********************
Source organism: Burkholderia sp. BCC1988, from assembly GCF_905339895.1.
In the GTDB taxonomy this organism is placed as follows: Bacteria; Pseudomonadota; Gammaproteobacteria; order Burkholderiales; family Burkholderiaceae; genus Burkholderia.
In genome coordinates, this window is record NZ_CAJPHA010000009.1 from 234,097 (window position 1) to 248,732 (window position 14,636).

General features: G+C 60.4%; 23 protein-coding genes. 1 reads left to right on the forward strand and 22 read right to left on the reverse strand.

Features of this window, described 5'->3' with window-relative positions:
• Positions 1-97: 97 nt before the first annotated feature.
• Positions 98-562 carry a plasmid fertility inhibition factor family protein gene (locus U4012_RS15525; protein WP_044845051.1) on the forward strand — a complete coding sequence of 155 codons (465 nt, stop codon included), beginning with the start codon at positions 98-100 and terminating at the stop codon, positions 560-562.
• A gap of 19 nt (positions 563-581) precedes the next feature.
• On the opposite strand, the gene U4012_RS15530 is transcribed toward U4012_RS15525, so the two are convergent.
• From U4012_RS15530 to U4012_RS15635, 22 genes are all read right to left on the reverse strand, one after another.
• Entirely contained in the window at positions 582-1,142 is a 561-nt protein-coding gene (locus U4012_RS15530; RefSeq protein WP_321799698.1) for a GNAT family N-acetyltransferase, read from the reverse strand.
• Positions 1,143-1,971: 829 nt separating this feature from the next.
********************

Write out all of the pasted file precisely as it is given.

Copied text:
Source organism: Burkholderia sp. BCC1988, from assembly GCF_905339895.1.
In the GTDB taxonomy this organism is placed as follows: Bacteria; Pseudomonadota; Gammaproteobacteria; order Burkholderiales; family Burkholderiaceae; genus Burkholderia.
In genome coordinates, this window is record NZ_CAJPHA010000009.1 from 234,097 (window position 1) to 248,732 (window position 14,636).

General features: G+C 60.4%; 23 protein-coding genes. 1 reads left to right on the forward strand and 22 read right to left on the reverse strand.

Features of this window, described 5'->3' with window-relative positions:
• Positions 1-97: 97 nt before the first annotated feature.
• Positions 98-562 carry a plasmid fertility inhibition factor family protein gene (locus U4012_RS15525; protein WP_044845051.1) on the forward strand — a complete coding sequence of 155 codons (465 nt, stop codon included), beginning with the start codon at positions 98-100 and terminating at the stop codon, positions 560-562.
• A gap of 19 nt (positions 563-581) precedes the next feature.
• On the opposite strand, the gene U4012_RS15530 is transcribed toward U4012_RS15525, so the two are convergent.
• From U4012_RS15530 to U4012_RS15635, 22 genes are all read right to left on the reverse strand, one after another.
• Entirely contained in the window at positions 582-1,142 is a 561-nt protein-coding gene (locus U4012_RS15530; RefSeq protein WP_321799698.1) for a GNAT family N-acetyltransferase, read from the reverse strand.
• Positions 1,143-1,971: 829 nt separating this feature from the next.